There is a mountain of evidence that people who use a financial advisor have greater financial success than those that don’t.
A recent industry white paper suggested that advisors can potentially add up to 3% in annual client returns. That 3% in added value only pertains to investment returns and does not include acknowledged but less quantifiable value for advice and strategic planning.
Why, then, are people still choosing not to work with an advisor? We’ve come up with four excuses people give, as well as our responses to each.
“I believe I can do better on my own.”
Do-it-yourselfers (“DIYers”) are often very intelligent people who have succeeded in their professions and therefore think they have the smarts to get better results than professional money managers. The reality is that the vast majority of people have neither the time nor the aptitude to efficiently handle their own finances. More importantly, even if they had the time, knowledge and desire, people often lack objectivity when it comes to their personal finances. Humans are driven by emotions like fear and greed, and emotional decisions are usually not the best decisions, particularly in the financial sphere.
“I don’t want to pay additional costs; I want to keep the money in my pocket.”
Financial advisors get paid for their services, and people fear this added cost will rob them of money that they’ve earned. We believe that cost is only an issue in the absence of value. The real question: Are you better off, net of costs? The evidence is an overwhelming yes. People who use advisors generally save more money in the long run. If your advisor can’t demonstrate how he or she adds value for the fee they charge, find one who can.
“I don’t know if I can trust someone else with my money.”
With Bernie Madoff and bad behavior on Wall Street making headlines, it’s no wonder people don’t know whom they can trust. How do you know your advisor’s advice is in your best interest? In our opinion, you should work with a Registered Investment Advisor (RIA). RIAs have a fiduciary responsibility to be an advocate for the client. They are held to a higher standard and by law must give their clients advice that’s in the client’s best interest.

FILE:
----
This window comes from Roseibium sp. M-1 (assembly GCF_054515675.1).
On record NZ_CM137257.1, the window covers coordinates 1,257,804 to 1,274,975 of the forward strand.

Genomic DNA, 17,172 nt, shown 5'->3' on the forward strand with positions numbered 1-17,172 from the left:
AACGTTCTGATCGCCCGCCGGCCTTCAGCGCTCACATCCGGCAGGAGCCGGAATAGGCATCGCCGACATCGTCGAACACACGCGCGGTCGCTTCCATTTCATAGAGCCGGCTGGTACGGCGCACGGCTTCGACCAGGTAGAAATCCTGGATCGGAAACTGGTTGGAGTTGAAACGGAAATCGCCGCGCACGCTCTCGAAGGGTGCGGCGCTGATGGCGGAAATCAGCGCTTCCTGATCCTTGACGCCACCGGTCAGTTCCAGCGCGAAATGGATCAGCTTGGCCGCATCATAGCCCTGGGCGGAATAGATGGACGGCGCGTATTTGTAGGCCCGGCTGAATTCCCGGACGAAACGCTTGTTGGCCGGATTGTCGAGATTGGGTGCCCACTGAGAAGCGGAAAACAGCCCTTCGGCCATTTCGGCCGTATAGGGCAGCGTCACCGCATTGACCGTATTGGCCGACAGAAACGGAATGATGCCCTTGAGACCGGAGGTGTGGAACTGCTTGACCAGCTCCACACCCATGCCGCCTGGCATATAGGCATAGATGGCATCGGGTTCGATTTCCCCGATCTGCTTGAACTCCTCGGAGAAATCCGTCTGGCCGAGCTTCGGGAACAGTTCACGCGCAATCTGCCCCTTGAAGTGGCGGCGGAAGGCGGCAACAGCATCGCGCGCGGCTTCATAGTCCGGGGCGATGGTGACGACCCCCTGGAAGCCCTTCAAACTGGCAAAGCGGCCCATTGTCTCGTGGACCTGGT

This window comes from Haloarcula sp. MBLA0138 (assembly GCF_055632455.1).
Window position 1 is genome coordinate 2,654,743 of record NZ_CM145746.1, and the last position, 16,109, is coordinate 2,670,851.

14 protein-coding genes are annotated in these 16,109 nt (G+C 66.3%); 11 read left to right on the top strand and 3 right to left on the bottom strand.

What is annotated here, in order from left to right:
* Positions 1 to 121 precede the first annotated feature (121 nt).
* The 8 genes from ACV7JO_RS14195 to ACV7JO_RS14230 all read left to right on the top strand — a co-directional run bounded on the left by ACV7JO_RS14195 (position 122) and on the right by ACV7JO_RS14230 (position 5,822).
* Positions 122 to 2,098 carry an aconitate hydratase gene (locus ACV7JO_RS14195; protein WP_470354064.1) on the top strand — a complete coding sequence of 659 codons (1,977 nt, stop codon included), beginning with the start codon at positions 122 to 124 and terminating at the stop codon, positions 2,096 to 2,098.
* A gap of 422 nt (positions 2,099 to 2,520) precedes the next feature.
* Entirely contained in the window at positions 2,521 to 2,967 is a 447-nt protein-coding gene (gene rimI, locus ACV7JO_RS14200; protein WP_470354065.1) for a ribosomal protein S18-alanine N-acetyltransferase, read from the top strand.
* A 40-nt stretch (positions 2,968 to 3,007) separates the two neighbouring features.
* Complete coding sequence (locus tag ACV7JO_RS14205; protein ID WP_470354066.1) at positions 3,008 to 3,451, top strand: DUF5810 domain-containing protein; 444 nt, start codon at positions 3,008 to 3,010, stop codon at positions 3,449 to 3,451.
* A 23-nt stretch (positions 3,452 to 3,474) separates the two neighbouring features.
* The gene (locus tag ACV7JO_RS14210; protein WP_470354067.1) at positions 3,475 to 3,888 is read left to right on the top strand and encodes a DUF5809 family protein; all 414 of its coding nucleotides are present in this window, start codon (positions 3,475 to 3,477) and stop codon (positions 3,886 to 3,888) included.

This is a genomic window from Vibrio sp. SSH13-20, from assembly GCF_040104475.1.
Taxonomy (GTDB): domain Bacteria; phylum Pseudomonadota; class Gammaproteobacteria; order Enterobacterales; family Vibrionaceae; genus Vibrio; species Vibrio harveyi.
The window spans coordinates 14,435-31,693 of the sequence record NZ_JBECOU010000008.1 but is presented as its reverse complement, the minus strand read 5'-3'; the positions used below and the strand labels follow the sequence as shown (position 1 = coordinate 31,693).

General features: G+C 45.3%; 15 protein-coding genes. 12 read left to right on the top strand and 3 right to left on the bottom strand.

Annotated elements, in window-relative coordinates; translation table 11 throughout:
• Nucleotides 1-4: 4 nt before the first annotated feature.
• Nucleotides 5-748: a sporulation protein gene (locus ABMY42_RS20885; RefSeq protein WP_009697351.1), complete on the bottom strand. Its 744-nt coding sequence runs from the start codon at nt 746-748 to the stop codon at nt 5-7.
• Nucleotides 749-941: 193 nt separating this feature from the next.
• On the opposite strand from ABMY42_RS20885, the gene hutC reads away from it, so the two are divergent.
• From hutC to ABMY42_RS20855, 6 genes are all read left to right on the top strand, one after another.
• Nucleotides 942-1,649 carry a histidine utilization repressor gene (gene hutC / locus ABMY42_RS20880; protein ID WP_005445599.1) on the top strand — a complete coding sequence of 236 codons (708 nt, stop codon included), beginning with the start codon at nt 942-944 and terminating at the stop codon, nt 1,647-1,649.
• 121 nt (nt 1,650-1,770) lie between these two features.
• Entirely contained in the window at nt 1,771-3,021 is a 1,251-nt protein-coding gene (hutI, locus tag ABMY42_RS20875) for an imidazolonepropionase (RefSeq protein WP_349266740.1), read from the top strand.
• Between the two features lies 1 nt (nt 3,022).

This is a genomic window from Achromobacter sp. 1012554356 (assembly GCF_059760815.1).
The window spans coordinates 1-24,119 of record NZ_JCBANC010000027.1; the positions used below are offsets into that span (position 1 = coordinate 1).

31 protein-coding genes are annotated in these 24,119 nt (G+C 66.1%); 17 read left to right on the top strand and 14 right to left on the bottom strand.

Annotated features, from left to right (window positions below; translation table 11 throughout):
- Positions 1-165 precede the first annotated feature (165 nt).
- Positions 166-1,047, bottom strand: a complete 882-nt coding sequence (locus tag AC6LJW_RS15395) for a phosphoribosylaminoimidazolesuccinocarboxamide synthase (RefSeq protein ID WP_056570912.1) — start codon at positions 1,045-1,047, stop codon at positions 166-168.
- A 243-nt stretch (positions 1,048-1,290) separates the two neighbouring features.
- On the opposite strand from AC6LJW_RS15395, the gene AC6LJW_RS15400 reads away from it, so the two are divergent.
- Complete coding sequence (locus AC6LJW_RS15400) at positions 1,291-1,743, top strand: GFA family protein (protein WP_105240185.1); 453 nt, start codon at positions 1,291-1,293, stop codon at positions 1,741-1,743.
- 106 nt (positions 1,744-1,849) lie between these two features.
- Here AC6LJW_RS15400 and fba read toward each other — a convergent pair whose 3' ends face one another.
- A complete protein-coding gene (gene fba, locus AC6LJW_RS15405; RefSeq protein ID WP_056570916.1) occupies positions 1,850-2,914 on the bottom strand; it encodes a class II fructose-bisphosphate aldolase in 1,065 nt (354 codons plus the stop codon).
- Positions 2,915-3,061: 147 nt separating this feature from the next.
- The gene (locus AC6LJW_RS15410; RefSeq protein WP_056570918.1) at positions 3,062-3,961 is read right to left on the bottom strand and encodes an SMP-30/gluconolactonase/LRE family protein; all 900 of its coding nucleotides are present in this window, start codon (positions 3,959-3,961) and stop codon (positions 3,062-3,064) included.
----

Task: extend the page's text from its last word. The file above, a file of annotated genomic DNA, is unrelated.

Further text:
“I’m uncomfortable sharing my financial data.”
Most of us are uncomfortable sharing personal financial information, especially in this age of identity theft. But that discomfort seems a small price to pay for all the good that financial advice may do for you. Potentially enhancing investment returns, reducing risk, identifying values and goals, reducing taxes, saving you time, helping make sure you maximize your Social Security benefits, providing comfortable retirement income and leaving a legacy for loved ones is just a small sampling of the benefits a financial advisor can provide.
Many people have many reasons why they think it’s a good idea to not work with a financial advisor. Yet perhaps the most compelling argument for why you should be working with a financial advisor is the fact that some of the most financially successful people use financial professionals to help manage their money. Think of the most financially savvy person you respect. If they work with an advisor, then it’s likely you, too, will find value working with one.
The opinions voiced in this material are for general information only and are not intended to provide specific advice or recommendations for any individual. Working with a financial advisor does not assure success or protect against loss.
This article originally appeared in the St. Paul Pioneer Press on October 5, 2014. You may view the article here.
Series 7, 53 & 63 Securities Registrations,1 Series 65 Advisory Registration,† Insurance License Peg was attracted to the financial services industry early in her career. She feels fortunate to be able to use her 30 years of in-depth knowledge working alongside Preston, the Roundtable™ and their staff to prepare clients for retirement. A lifelong learner, she enjoys collaborating with her team to stay on top of the best practices regarding comprehensive planning....Read More